Additionally, Jolley has used Enyo to create an app that manages printing bar-coded patient bracelets, which are integral in tracking diagnoses and avoiding drug interactions. In true Enyo cross-platform form, Jolley writes: “We can now manage all of our print servers from any desktop, or any mobile device connected to our internal network!”
Finally, in an industry where reliability is an imperative, “In the worst case if our EMR went down… I’ve built another website which simply presents the user with a form to fill out and then using Enyo/Ajax/PHP, generates the barcodes and labels needed.”
We were thrilled to hear about Cecil’s Enyo success story — thanks, Cecil! Have a story of your own? Let us know! We always love to hear about Enyo developers applying the framework in new and exciting ways.
Last week at the Palace Hotel in San Francisco, Enyo sponsored its second HTML5 Developer Conference in a row. With over 2000 attendees this was an ideal setting to show case Enyo’s cross platform allure. We had the opportunity to talk with developers from a variety of industries about Enyo’s new MVC capabilities and were delighted to hear the growth awareness of Enyo since the last event.
In addition to the booth, three of our team members gave talks about the virtues of using Enyo for cross-platform app development. Dave Freeman gave a “Birds of the Feather” class for developers already familiar with Enyo on April 1st. On the 2nd, we had two talks addressing the virtues of developing with using Enyo’s component model: one by Roy Sutton, author of our O’Reilly book Enyo: Up and Running, and another more general introduction to components by Enyo Engineering Director Gray Norton which was attended by over 60 people.
It was a great conference for all, and we look forward to seeing you all at our next event!
After a lot of work over the last few months, we’re pleased to announce the release of Enyo 2.2! This time around, we’ve been focusing on two major areas.
Windows 8, Windows Phone 8 and BlackBerry 10
First up is new platform support — as of Enyo 2.2, Windows 8, Windows Phone 8 and BlackBerry 10 have all been added to our Tier 1 Platform list.
We’ve supported IE 10 on Windows 8 and Windows Phone 8 for a while now, but beginning with 2.2 you can also package your Enyo apps as Windows Store apps for distribution and installation on those platforms.
In the case of Windows 8, you can use Visual Studio (with or without Cordova) to package your Windows Store apps. We have documentation on this at Enyo Apps on Windows 8.
Packaging Enyo apps for Windows Phone 8 and BlackBerry 10 is like packaging for other mobile platforms — you’ll need a native app container to run in, and we recommend that you use Cordova. Some specific notes on deploying your apps to Windows Phone 8 have been added to our Platform-Specific Deployment docs.
Lists That Go This Way and That
The second headline for Enyo 2.2 is a big revamp of our infinite-scrolling list widget.
enyo.List now supports drag-and-drop reordering, as well as “swipeable items”.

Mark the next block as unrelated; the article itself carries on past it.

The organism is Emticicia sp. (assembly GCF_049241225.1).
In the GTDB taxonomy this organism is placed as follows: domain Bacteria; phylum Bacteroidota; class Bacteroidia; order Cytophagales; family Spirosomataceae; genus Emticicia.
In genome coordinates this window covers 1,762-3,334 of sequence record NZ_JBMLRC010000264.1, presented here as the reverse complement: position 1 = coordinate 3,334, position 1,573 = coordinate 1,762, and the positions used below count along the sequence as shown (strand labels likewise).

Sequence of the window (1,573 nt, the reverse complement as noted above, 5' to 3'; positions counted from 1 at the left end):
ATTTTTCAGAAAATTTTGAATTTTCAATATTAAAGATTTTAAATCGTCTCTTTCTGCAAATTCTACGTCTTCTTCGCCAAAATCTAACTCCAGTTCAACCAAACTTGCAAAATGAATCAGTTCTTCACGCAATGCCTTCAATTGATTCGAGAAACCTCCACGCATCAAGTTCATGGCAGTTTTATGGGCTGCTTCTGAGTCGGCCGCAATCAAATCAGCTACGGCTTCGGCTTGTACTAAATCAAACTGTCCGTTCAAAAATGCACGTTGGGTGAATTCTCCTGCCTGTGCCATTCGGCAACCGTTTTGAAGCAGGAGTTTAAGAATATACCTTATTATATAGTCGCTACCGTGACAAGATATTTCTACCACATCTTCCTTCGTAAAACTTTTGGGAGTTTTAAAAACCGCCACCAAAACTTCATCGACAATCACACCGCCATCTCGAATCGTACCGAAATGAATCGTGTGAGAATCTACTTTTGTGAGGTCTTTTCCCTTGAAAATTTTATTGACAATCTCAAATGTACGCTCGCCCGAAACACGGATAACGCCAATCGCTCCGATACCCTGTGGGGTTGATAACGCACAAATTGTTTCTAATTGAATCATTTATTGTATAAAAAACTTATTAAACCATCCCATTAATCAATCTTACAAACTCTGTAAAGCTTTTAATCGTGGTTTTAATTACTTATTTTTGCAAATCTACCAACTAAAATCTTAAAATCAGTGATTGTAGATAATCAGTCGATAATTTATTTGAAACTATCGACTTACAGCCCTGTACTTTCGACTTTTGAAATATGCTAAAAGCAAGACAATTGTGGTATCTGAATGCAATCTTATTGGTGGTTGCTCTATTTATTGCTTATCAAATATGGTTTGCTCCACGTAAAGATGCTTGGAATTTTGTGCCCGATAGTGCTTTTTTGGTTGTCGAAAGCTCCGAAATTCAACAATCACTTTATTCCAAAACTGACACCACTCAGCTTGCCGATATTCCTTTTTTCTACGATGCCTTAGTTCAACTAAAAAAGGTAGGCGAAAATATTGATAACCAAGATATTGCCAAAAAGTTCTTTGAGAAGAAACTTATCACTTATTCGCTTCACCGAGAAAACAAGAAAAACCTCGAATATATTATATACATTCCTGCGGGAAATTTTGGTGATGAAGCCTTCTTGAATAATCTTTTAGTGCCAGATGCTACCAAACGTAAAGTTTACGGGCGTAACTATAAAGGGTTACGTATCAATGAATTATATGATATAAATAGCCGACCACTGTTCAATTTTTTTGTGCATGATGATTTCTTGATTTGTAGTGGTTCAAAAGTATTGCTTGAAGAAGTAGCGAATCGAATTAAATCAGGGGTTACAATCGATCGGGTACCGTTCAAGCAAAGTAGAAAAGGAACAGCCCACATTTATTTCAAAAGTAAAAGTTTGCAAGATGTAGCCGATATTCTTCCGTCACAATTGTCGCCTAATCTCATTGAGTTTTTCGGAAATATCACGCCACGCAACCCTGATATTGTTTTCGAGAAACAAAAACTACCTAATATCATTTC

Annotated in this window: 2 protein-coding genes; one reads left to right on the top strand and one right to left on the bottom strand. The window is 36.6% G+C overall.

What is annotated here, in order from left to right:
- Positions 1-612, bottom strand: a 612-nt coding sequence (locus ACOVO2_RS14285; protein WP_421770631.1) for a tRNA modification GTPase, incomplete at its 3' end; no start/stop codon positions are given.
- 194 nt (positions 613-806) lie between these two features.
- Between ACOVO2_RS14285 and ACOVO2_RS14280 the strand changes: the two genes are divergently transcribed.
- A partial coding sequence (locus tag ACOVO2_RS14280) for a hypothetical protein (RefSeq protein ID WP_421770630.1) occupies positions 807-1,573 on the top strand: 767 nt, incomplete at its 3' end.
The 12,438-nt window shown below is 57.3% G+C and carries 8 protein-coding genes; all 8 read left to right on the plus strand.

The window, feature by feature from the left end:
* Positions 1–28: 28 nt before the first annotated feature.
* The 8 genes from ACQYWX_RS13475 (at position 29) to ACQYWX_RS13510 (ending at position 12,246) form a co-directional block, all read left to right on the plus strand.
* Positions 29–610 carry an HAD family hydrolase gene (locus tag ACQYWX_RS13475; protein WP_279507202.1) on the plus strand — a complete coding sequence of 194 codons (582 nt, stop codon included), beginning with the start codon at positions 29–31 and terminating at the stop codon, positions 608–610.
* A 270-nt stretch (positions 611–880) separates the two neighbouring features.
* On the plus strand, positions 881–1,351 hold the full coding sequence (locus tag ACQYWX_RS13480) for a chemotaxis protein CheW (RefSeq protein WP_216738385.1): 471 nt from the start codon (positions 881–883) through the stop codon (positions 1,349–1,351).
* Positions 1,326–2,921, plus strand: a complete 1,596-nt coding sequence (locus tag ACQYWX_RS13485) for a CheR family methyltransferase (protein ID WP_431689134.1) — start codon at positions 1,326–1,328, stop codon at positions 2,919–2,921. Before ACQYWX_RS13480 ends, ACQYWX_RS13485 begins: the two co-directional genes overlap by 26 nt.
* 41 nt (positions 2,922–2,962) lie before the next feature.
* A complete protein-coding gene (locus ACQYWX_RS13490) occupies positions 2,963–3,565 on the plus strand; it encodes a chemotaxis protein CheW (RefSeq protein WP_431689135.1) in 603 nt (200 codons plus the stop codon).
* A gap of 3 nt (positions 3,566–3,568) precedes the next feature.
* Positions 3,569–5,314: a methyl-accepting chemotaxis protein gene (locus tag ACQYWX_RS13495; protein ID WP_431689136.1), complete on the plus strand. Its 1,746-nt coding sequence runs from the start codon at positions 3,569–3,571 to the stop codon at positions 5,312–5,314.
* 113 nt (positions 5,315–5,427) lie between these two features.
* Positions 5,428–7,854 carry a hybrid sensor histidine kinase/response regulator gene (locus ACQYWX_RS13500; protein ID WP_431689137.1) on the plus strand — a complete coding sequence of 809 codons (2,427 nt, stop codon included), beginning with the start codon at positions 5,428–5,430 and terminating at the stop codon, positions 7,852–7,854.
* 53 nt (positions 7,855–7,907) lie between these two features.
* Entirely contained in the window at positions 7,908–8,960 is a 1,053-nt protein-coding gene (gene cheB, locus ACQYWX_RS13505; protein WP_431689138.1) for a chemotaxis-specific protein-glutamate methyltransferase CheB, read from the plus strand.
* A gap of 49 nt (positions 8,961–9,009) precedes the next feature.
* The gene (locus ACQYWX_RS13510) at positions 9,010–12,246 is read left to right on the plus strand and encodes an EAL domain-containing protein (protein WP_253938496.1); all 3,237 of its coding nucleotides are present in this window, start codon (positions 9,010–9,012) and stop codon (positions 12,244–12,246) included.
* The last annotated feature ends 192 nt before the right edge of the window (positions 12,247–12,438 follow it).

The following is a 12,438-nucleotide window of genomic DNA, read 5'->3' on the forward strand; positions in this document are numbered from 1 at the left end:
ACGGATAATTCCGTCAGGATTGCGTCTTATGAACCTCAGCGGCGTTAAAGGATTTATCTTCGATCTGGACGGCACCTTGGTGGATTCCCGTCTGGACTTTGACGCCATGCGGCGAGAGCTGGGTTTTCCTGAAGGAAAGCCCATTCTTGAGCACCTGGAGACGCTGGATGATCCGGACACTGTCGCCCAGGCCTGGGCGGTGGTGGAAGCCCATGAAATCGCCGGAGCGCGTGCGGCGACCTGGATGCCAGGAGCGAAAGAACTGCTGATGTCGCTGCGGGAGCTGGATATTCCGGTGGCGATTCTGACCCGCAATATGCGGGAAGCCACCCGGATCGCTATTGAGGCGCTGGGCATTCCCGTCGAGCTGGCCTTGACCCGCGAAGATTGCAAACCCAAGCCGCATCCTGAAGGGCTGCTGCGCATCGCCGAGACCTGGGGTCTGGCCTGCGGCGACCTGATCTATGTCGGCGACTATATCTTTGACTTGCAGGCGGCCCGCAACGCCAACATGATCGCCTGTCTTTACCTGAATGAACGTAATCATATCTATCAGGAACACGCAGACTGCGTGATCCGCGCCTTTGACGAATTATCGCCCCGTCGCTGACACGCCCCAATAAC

With reordering enabled, users can “grab” any list item with a long touch (or long click) and then simply drag it to a new position. We also now support swiping left or right on a list element. Depending on your needs, you might use a swipe to trigger item deletion or to put an item in a mode where additional actions can be performed.
Both reordering and swiping are highly customizable — for details, see the updated API docs for
To see the new list features in action, check out this sample.
Like previous releases, Enyo 2.2 also includes a host of smaller enhancements and fixes. A few examples:
ContextualPopupwidget that’s bound to the location of another control, with some smart positioning logic to make the most of the available space. You can try it out here.
XmlHttpRequestcode has been updated to address some issues and enable a broader set of use cases in IE.
enyo.TransitionScrollStrategyworks much like
For a full set of changes, see our Enyo 2.2 Release Notes.
As you may know, we’ve been hard at work on a data-binding and MV* solution that works with the Enyo component model but also allows interoperability with other libraries like Backbone.js. That work is currently on separate branches, but will be merged into our master branch very soon.
Last week the Enyo team sponsored Apps World North America, which was held in San Fransico. Apps World is, appropriately, a conference that focuses on app development — an area where Enyo really shines. As a cross-platform framework focused entirely on apps we had a message that played well for the thousands of attendees.
At the conference we presented two talks. Kevin Schaaf did a redux of his “Why Components Matter” talk first presented at dotJS EU. Enda McGrath did a presentation titled “Seeing is believing: Cross-platform apps with HTML5.” Both talks were well received and increased traffic at the booth. We were also tapped to participate in two panel discussions. Kevin was a panelist on the topic “Creating compelling HTML5 apps – How to get the look and feel right of HTML5 based apps” and Roy Sutton weighed in on “Exploring cross platform development tools.”
Over the course of the show we held talks in the booth on various aspects of Enyo. In total, we presented sixteen sessions. Pictured below is Peter Helm talking about Enyo’s cross-platform approach:
At the conference we gave away an iPad Mini and a Samsung Galaxy Note II. Pictured below are our two winners: Simon Kong and Jon Brasted.
Additionally, Roy did a book signing at the O’Reilly booth. Attendees were given free copies of Enyo: Up and Running and were able to ask questions and get their copies signed.
These events are important for the Enyo team. Not only do we get a chance to go out and tell people how great we think Enyo is but we also get a chance to hear the day-to-day problems developers are trying to solve. Being able to interact with developers helps us hone our message and improve our framework. If you missed us at Apps World, don’t fret. You can always reach out to us on our forums and catch us at our next conference, HTML5 Developer Conference.
Using straightforward examples, Kevin shows how tasks that would be difficult to accomplish using traditional tools are easy achieved using Enyo components. Components free developers from having to work at the ‘low level’ of the HTML source and allow them to focus on solving real world problems. Enyo solves the difficult problems of cross-platform support and native-quality performance while increasing maintainability and code reuse.
Watch the video and see that Web technologies are not just buzz, but are able to transform the way apps are made.